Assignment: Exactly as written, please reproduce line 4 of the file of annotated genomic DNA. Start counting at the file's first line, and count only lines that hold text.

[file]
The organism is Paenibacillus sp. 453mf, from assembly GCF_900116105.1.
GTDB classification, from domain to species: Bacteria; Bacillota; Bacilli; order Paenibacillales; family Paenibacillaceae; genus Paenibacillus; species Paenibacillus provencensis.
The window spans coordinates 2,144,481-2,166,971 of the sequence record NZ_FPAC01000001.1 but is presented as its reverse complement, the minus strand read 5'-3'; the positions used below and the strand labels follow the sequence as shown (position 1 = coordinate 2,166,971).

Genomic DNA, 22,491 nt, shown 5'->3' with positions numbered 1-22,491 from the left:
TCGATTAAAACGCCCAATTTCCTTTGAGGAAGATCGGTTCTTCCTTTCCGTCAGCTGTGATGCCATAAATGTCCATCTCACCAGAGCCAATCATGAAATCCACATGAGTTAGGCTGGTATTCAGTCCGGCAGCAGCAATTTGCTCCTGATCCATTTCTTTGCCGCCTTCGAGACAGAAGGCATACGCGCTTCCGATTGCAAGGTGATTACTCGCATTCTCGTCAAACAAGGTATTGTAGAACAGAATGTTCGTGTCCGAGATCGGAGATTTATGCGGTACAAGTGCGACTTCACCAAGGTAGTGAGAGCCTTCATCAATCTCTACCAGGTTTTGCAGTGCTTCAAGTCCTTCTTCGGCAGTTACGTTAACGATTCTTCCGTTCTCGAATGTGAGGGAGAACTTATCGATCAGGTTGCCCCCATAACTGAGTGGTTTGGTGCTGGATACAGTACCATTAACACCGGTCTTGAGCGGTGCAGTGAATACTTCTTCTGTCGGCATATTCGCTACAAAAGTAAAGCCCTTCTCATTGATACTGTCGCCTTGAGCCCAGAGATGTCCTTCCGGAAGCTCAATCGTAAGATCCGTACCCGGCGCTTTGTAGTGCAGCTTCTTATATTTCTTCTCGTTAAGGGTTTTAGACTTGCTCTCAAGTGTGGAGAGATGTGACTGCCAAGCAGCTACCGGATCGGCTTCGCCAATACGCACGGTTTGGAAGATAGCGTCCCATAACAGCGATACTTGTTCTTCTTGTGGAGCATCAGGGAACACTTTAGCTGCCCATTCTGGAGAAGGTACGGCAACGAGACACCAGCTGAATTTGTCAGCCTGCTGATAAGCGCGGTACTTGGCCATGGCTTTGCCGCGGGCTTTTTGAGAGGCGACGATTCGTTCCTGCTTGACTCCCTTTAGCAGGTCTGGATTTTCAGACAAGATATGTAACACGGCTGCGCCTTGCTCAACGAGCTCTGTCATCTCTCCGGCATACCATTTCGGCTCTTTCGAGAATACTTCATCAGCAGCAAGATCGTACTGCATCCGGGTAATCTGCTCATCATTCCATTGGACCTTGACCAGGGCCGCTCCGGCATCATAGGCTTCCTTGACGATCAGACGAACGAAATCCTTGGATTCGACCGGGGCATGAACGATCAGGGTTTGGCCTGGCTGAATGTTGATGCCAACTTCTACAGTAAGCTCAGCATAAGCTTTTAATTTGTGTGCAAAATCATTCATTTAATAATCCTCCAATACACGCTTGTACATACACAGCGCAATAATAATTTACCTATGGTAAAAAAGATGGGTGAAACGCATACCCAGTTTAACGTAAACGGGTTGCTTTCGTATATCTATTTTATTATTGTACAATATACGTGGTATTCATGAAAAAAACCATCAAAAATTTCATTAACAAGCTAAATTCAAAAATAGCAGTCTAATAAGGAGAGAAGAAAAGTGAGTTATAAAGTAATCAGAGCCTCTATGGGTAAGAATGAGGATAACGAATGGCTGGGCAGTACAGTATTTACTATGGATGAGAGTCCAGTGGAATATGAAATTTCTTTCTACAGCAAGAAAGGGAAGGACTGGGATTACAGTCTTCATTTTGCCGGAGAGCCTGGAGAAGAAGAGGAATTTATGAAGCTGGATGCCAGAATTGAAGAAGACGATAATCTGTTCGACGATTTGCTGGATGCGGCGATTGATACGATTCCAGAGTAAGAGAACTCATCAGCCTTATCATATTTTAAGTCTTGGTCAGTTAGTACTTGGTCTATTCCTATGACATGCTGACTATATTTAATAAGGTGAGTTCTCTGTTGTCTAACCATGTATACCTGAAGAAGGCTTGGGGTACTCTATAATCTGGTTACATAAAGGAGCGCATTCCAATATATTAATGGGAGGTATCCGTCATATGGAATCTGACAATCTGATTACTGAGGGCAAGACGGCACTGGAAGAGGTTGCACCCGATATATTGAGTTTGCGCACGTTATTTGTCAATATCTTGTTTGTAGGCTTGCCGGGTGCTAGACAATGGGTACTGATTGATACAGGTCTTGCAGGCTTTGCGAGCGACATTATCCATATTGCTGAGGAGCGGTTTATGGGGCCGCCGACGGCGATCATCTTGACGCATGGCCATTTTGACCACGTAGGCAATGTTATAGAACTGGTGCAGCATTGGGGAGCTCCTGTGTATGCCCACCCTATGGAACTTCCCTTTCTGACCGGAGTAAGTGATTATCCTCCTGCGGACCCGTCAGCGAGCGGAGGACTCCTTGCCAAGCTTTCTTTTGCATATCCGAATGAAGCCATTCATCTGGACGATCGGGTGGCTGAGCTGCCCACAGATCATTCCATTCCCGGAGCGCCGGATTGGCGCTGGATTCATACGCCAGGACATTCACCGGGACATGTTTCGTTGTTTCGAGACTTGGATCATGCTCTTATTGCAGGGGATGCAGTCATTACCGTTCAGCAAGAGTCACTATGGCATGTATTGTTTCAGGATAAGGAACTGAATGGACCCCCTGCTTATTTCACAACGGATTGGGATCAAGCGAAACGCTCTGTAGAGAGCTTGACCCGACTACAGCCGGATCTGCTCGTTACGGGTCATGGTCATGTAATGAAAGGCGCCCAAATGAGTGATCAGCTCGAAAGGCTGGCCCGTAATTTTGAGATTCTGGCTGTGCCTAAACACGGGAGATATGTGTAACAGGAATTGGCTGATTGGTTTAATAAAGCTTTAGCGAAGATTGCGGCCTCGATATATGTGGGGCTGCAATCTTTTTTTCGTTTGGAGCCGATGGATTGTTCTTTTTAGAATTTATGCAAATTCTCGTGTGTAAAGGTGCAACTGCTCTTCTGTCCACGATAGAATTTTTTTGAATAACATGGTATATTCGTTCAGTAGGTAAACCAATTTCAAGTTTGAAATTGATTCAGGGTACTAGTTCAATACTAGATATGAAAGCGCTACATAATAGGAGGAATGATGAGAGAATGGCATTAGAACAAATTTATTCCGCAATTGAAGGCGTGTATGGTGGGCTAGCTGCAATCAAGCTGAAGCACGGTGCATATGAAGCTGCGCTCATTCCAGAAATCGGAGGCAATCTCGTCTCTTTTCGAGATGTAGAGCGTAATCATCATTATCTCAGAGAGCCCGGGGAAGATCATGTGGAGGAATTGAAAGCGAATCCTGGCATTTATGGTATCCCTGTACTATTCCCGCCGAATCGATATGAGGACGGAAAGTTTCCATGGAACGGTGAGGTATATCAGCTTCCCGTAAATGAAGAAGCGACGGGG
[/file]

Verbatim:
Genomic DNA, 22,491 nt, shown 5'->3' with positions numbered 1-22,491 from the left: